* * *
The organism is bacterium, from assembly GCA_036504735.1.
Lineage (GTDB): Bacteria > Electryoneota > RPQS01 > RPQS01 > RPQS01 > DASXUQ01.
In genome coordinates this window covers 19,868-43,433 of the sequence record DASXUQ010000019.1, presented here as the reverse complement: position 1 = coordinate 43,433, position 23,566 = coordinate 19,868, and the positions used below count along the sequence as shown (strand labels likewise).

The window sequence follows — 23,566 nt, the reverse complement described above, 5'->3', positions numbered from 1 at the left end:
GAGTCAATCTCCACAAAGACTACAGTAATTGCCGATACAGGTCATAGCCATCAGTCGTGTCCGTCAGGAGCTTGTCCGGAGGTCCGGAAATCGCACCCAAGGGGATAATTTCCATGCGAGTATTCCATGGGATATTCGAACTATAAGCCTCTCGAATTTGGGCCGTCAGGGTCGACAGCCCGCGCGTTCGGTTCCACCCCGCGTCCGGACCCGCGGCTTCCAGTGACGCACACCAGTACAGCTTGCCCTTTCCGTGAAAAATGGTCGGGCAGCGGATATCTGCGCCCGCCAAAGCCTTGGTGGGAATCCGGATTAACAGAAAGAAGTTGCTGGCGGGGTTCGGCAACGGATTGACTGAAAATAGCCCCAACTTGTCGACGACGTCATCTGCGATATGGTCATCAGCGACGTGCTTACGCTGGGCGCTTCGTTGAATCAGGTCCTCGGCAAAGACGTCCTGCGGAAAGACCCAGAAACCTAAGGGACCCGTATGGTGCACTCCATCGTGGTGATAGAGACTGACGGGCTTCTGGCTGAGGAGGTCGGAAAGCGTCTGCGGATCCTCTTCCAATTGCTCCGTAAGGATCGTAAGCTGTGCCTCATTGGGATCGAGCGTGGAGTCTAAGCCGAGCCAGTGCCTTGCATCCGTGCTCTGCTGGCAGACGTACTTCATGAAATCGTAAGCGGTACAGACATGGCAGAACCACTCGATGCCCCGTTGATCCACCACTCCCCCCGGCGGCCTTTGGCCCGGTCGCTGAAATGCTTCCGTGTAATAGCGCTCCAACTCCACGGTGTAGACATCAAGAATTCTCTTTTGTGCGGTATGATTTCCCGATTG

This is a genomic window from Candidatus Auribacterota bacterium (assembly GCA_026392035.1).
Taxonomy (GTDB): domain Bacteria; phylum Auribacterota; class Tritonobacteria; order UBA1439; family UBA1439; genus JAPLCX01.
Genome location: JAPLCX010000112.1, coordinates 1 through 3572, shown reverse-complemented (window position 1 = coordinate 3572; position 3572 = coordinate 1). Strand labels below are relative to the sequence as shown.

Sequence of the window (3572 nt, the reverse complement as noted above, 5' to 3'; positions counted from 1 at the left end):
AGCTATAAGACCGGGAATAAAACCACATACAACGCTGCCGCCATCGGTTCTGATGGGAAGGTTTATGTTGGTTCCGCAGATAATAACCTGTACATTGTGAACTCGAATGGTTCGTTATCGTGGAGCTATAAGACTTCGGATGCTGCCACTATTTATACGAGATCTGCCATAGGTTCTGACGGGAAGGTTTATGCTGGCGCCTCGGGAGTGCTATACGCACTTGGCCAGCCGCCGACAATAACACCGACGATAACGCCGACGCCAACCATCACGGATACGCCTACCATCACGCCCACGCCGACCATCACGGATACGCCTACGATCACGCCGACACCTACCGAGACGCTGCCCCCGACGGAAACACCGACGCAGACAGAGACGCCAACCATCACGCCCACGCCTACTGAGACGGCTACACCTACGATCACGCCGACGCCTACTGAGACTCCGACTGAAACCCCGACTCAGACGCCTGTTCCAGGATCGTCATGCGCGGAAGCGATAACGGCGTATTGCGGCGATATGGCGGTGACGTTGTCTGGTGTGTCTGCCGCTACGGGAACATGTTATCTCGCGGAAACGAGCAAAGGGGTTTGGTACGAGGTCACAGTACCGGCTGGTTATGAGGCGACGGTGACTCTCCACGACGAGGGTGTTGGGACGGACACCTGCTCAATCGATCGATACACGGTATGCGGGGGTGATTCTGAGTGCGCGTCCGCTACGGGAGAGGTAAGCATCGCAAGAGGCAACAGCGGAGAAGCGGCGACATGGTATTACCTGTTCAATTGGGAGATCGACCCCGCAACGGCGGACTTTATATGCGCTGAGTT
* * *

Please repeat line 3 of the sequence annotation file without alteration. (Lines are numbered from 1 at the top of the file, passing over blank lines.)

In genome coordinates this window covers 19,868-43,433 of the sequence record DASXUQ010000019.1, presented here as the reverse complement: position 1 = coordinate 43,433, position 23,566 = coordinate 19,868, and the positions used below count along the sequence as shown (strand labels likewise).